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UPDATED: July 5, 2014 NO. 25 JUNE 21, 2012
Pacific Push
Washington's military moves in Asia arouse speculation
By Yu Lintao

FREQUENT DRILLING: Soldiers practice beach landing during the Cobra Gold 2012 drill at a naval base in Thailand's Chonburi Province on February 10. Service people from seven countries including the United States, Thailand and South Korea participated in the annual joint military exercise (XINHUA)

Shortly after the Shangri-La Dialogue and U.S. Defense Secretary Leon Panetta's visits to Asia-Pacific countries, the 2012 Rim of the Pacific (RIMPAC-2012) multinational naval exercise, the largest in history, will be staged at the end of June in the Pacific near Hawaii. The large scale naval exercise, along with Washington's recent announcement of increasing its naval presence in the Asia-Pacific, has aroused wide speculation.

On June 2, during the Shangri-La Dialogue, which was held in Singapore and attended by defense ministers and military chiefs from 28 Asia-Pacific countries, Panetta said the United States will redeploy its Navy from a 50-50 split between the Pacific and the Atlantic to 60 percent of U.S. naval forces assigned to the Pacific Ocean. Though Panetta dismissed the notion that the growing involvement of the United States in the region would pose a challenge to China, Chinese observers remain cautious.

"The RIMPAC-2012 multinational naval exercise might not directly aim at China, since it emphasizes non-traditional security," said Teng Jianqun, a research fellow with the China Institute of International Studies. "But the steps of Washington should be observed because there are always gaps between its words and deeds."

The largest naval exercise

The RIMPAC, a biennial naval exercise led by the United States, was first held in the 1970s. The original motivation was confronting the Soviet Union in the Pacific during the Cold War. Now it is the world's largest international maritime warfare exercise.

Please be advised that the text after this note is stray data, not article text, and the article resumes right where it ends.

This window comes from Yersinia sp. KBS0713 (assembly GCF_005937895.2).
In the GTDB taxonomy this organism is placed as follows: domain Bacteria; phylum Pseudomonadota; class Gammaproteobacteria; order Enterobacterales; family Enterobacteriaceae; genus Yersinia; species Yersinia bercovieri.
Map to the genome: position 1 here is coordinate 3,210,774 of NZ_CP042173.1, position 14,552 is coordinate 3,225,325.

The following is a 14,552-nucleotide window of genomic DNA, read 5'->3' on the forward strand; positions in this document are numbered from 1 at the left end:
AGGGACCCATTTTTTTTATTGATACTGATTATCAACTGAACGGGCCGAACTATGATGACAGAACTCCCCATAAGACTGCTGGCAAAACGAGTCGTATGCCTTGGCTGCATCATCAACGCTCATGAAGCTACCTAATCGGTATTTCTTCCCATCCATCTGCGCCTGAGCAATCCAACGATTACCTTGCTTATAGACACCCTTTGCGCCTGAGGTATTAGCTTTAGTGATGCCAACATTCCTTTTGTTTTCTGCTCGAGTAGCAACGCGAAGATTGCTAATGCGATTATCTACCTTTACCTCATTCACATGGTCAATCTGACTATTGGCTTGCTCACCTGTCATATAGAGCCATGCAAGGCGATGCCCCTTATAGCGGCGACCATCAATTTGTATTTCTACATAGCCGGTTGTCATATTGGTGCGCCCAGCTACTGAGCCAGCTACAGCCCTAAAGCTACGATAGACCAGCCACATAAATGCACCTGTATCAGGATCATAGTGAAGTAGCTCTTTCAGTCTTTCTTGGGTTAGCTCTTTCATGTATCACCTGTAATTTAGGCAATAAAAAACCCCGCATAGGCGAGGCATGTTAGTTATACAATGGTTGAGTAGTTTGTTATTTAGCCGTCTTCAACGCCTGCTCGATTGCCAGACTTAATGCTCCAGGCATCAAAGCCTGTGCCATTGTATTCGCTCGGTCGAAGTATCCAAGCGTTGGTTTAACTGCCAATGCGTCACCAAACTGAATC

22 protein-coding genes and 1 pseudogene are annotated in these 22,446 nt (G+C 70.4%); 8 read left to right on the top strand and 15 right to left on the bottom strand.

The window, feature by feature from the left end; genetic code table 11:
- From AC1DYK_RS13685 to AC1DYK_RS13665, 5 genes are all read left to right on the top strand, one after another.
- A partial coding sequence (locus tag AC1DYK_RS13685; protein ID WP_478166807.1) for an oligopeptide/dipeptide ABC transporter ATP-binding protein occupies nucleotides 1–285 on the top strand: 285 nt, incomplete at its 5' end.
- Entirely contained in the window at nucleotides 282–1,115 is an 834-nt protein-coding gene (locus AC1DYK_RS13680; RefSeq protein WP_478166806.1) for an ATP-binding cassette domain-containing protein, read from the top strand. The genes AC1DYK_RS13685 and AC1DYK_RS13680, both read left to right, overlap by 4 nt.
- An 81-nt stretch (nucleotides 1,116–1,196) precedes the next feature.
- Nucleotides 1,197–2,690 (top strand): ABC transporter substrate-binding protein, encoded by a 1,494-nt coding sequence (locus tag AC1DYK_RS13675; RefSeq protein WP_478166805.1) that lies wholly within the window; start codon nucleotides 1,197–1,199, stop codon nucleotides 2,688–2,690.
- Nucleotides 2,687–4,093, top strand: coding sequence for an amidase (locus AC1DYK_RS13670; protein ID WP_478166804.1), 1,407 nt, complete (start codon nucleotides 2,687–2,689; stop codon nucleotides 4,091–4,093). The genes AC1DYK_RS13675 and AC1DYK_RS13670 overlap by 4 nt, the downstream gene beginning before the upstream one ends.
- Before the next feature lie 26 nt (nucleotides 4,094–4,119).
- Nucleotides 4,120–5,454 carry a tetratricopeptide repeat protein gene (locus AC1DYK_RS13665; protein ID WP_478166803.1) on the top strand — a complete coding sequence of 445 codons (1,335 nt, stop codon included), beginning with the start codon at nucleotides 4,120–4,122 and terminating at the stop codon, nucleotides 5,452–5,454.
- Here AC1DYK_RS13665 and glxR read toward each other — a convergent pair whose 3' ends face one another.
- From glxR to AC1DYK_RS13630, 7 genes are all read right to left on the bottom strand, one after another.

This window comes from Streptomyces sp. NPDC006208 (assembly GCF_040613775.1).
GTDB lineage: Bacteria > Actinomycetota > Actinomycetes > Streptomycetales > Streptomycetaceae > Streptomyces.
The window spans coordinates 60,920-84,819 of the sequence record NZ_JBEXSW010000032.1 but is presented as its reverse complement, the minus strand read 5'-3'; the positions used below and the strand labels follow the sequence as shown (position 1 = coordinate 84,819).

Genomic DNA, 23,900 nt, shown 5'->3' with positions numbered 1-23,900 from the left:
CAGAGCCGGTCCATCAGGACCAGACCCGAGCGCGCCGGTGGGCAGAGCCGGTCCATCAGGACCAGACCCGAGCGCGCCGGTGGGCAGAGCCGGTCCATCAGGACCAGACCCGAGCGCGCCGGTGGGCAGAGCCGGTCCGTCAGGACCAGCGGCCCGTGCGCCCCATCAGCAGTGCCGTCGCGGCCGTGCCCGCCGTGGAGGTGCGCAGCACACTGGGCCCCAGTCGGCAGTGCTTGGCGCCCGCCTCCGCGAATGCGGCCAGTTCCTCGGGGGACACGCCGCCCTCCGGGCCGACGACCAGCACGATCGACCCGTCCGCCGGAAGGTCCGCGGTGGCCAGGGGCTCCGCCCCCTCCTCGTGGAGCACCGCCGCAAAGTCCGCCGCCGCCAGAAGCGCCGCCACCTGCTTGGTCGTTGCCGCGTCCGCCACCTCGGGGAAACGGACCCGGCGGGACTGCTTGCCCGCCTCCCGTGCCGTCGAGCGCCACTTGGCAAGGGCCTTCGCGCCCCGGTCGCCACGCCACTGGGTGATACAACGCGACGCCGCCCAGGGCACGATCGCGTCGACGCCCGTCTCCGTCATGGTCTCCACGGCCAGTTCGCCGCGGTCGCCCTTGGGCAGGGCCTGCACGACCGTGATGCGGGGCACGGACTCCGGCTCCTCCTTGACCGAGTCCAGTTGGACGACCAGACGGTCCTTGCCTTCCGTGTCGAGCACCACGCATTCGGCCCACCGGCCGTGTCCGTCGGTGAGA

RIMPAC-2012, which is to be conducted from June 29 to August 3, will involve 22 countries, 42 ships, six submarines, more than 200 aircraft as well as 25,000 personnel. Russia, the former imaginary enemy of the drill, will participate in the exercise for the first time.

"The scale of the exercise is so big. It highlights the United States' increasing military presence in the Asia-Pacific region," said Cao Weidong, a research fellow with the People's Liberation Army (PLA) Navy's Academic Research Institute.

"The focus of the RIMPAC naval exercise has shifted from countering the former Soviet Union to non-traditional security areas such as marine navigation safety, disaster relief, rescue operations and counter-piracy," said Teng. "However, China will keep an eye on the moves of the United States."

Analysts said economic concerns are the major reasons for Washington's increasing military presence in the Asia-Pacific, but the Chinese factor cannot be ruled out.

"The Asia-Pacific region is now the engine of the world economy. The annual trade volume between the United States and the region is higher than that of the United States with any other region. But the Asia-Pacific also faces several 'hotspot issues' such as the Korean Peninsula issue and South China Sea issue. Both the dynamic economy and the unstable security situation in the region urge Washington to shift its strategic focus to the area," said Cao.

"Almost all U.S. moves are backed by its military forces. Military exercises are an effective way to show its military might," Cao added.

"From the recent speeches of U.S. President Barack Obama aiming at a second term, we can see his policy stresses expanding employment. Washington's return to the Asia-Pacific is not only a military concern. Since many Western countries are mired in financial and debt crises, the Asia-Pacific has become a new source of U.S. economic growth and employment enlargement," said Teng.

The numerous events of the RIMPAC-2012 naval exercise show the exercise also has other aims, Cao said.

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